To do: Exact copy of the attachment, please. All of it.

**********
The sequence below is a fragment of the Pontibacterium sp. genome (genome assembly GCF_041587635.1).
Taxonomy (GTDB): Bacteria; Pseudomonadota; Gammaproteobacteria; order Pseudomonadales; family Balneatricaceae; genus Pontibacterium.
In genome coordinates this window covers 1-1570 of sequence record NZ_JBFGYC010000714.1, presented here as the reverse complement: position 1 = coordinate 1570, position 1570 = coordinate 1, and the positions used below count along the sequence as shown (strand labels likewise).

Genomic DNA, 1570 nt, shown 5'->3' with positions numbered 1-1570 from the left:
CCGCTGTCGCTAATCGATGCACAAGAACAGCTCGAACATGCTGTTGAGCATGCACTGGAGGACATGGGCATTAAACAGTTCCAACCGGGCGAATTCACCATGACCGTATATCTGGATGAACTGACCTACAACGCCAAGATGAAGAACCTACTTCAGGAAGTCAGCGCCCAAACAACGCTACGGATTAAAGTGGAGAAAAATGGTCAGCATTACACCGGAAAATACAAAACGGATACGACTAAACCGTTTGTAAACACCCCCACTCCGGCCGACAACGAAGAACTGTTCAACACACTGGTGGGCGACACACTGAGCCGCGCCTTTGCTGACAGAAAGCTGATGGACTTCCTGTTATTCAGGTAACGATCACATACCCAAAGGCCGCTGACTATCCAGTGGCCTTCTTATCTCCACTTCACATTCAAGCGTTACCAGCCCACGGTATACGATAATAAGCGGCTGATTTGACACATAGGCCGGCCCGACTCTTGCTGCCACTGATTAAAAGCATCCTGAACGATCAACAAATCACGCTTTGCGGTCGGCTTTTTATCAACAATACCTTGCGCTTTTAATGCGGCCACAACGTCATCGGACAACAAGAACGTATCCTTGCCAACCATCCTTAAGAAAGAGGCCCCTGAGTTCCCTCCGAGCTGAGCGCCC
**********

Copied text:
The sequence below is a fragment of the Pontibacterium sp. genome (genome assembly GCF_041587635.1).
Taxonomy (GTDB): Bacteria; Pseudomonadota; Gammaproteobacteria; order Pseudomonadales; family Balneatricaceae; genus Pontibacterium.
In genome coordinates this window covers 1-1570 of sequence record NZ_JBFGYC010000714.1, presented here as the reverse complement: position 1 = coordinate 1570, position 1570 = coordinate 1, and the positions used below count along the sequence as shown (strand labels likewise).

Genomic DNA, 1570 nt, shown 5'->3' with positions numbered 1-1570 from the left:
CCGCTGTCGCTAATCGATGCACAAGAACAGCTCGAACATGCTGTTGAGCATGCACTGGAGGACATGGGCATTAAACAGTTCCAACCGGGCGAATTCACCATGACCGTATATCTGGATGAACTGACCTACAACGCCAAGATGAAGAACCTACTTCAGGAAGTCAGCGCCCAAACAACGCTACGGATTAAAGTGGAGAAAAATGGTCAGCATTACACCGGAAAATACAAAACGGATACGACTAAACCGTTTGTAAACACCCCCACTCCGGCCGACAACGAAGAACTGTTCAACACACTGGTGGGCGACACACTGAGCCGCGCCTTTGCTGACAGAAAGCTGATGGACTTCCTGTTATTCAGGTAACGATCACATACCCAAAGGCCGCTGACTATCCAGTGGCCTTCTTATCTCCACTTCACATTCAAGCGTTACCAGCCCACGGTATACGATAATAAGCGGCTGATTTGACACATAGGCCGGCCCGACTCTTGCTGCCACTGATTAAAAGCATCCTGAACGATCAACAAATCACGCTTTGCGGTCGGCTTTTTATCAACAATACCTTGCGCTTTTAATGCGGCCACAACGTCATCGGACAACAAGAACGTATCCTTGCCAACCATCCTTAAGAAAGAGGCCCCTGAGTTCCCTCCGAGCTGAGCGCCC